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Picture of Natalie  Shure
Since he lost his housing and began living on the streets in 2010, Theo Henderson has found it challenging to manage his Type 2 diabetes. Having so little control over his environment, it’s extremely difficult to follow any sort of routine, which is something diabetes patients say is key in helping
Picture of Ross Terrell
Georgia’s APEX program is entering its fifth year. It’s the state’s attempt to increase mental health services in both private and public schools. ...
Picture of Jason Kandel
In one incident, a girl with a mental health diagnosis was pepper-sprayed in the groin, then left to use toilet water to relieve her pain.
Picture of Adia White
“I have kids telling me still, oh Ms. Henry I lost my stuffed animals that were in the garage and I know that they burned in there and it makes me very sad,” she said. “You know, those little things were people to them.”
Picture of Giles Bruce
Prevention is always king, but what does the evidence say about the best way to treat kids who have already suffered abuse?
Picture of Nuala Sawyer
For many unhoused people living on San Francisco streets, maintaining good physical health is fairly low on a long daily to-do list. Basic survival — finding water, food, and shelter — can occupy much of one’s day and energy.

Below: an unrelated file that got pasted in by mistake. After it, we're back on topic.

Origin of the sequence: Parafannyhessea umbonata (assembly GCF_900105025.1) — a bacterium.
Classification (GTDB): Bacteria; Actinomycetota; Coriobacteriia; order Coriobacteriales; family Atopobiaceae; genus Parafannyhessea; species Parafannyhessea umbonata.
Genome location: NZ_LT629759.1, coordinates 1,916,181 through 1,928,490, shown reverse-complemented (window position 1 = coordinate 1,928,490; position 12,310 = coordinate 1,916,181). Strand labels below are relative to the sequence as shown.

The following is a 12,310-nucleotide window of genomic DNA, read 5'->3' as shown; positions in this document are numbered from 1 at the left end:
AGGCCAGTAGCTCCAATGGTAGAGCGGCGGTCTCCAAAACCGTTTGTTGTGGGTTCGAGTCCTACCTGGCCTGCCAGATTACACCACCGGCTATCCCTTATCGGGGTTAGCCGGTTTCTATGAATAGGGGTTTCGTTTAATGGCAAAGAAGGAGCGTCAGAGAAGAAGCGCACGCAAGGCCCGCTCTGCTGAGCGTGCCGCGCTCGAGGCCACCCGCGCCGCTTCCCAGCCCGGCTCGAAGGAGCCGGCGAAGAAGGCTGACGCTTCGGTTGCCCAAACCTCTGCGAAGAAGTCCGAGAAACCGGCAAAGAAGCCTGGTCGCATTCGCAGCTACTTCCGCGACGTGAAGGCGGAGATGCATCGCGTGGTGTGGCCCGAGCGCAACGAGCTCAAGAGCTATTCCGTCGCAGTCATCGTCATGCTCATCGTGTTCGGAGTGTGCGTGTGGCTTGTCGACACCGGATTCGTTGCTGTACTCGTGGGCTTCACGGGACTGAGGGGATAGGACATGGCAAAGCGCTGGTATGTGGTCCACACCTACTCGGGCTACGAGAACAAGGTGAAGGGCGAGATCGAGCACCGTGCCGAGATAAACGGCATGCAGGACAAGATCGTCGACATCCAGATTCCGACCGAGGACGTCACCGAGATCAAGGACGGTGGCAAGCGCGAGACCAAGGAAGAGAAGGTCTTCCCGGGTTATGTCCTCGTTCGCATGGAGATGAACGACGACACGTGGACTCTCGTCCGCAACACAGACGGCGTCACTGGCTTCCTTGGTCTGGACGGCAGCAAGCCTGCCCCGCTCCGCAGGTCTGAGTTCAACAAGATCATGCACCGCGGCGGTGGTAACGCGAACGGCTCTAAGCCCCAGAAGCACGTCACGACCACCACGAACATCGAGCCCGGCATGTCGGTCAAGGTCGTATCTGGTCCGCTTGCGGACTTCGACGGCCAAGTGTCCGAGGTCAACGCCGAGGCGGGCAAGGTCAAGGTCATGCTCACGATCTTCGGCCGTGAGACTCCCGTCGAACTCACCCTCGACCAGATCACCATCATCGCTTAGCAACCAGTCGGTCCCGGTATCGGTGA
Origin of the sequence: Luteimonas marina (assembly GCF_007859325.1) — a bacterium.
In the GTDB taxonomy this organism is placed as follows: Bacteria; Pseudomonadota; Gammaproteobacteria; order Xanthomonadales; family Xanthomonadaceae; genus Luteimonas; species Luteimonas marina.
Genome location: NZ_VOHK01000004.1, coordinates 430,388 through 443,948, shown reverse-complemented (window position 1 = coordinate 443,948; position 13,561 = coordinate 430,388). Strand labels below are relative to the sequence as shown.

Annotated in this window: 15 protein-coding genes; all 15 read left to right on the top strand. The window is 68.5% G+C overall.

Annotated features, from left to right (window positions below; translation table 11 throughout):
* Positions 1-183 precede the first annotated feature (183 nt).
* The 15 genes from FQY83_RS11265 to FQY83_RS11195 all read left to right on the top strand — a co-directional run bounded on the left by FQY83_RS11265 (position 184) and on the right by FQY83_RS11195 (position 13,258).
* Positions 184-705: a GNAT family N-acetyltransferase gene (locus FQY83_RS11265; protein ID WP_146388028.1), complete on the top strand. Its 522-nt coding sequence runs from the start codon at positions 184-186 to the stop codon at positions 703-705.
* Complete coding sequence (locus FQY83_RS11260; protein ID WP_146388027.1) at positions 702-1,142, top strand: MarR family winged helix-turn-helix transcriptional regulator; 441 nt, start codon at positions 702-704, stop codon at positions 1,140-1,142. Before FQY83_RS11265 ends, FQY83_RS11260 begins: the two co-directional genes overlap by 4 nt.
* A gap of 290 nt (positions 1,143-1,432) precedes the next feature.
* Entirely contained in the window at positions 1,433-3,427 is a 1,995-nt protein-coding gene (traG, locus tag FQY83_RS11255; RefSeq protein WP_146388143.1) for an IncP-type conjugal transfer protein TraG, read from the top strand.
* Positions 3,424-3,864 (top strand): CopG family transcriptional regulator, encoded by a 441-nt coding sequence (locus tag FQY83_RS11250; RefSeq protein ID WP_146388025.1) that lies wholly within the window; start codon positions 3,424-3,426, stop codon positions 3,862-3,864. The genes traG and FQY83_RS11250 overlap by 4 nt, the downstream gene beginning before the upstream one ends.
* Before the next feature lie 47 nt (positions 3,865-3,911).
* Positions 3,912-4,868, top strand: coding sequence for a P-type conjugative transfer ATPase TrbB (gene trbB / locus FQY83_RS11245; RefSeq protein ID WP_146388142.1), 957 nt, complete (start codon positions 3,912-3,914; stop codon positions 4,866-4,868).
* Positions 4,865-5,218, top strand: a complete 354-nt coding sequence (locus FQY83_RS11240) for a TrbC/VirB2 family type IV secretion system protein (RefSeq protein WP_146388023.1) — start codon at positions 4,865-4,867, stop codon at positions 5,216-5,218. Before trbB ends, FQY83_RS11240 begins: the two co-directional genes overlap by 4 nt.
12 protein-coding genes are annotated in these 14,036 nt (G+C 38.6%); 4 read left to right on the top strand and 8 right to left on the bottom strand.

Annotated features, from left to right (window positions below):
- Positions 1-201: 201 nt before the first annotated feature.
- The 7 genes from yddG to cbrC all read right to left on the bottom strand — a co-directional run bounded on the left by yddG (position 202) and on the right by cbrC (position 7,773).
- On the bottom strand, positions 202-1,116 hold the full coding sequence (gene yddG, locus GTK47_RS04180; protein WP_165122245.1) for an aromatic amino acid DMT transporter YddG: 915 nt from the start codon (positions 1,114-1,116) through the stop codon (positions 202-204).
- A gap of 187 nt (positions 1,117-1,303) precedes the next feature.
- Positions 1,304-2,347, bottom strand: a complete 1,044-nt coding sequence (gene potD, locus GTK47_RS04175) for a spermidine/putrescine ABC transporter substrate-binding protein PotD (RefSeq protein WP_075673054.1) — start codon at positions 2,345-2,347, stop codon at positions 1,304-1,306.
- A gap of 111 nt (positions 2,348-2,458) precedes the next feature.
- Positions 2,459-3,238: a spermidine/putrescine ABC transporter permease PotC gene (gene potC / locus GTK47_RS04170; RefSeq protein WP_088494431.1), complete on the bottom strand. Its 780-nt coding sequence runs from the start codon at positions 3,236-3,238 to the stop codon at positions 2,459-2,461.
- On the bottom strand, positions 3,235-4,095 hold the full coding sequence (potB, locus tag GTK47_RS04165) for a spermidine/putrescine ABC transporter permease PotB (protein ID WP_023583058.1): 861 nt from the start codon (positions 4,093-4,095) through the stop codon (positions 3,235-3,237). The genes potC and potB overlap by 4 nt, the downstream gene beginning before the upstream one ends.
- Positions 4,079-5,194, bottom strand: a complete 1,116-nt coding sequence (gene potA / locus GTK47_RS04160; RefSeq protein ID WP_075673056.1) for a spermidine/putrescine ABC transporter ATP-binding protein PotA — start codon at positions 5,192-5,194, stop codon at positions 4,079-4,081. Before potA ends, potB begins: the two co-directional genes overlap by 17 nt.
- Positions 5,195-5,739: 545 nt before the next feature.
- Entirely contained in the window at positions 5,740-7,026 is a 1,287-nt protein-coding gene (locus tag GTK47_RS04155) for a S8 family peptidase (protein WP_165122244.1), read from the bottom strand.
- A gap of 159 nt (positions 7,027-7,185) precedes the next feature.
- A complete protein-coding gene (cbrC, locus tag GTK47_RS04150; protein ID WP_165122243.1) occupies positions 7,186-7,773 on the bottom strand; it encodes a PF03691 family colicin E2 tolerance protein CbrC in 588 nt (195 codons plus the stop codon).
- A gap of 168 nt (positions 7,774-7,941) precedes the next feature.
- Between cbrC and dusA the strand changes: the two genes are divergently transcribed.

Picture of William Heisel
When stories make bold claims about life expectancies chopped by decades or rates of chronic diseases skyrocketing for those with higher scores, they can create heightened anxiety without a real solution.
Picture of Nicole Knight
When I set out to explore disparities in sexually transmitted diseases, I noticed few outlets elevated the voices and stories of individuals most affected by STDs. Then I lost my job.

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This month marks the sober anniversary of the police killing of George Floyd, which ignited global protests and renewed efforts to reform or dismantle policing. In our next webinar, we’ll examine the price society pays for a criminal-legal system that disproportionately arrests, punishes and kills Black people. And we’ll look at how reporters can best cover this evolving story in original and powerful ways. Sign-up here!

As public health officials like to say, "COVID-19 isn't done with us." And journalists know that we're not done with COVID-19. Apply now for five days of stimulating discussions on the pandemic's disproportionate impact on people of color -- plus reporting and engagement grants of $2k-$10k and five months of mentoring while you work on an ambitious project.

Are you passionate about helping journalists understand and illuminate the social factors that contribute to health and health disparities at a time when COVID-19 has highlighted the costs of such inequities? Looking to play a big role in shaping journalism today in the United States? The USC Center for Health Journalism seeks an enterprising and experienced journalism leader for our new position of “Manager of Projects.” 

 

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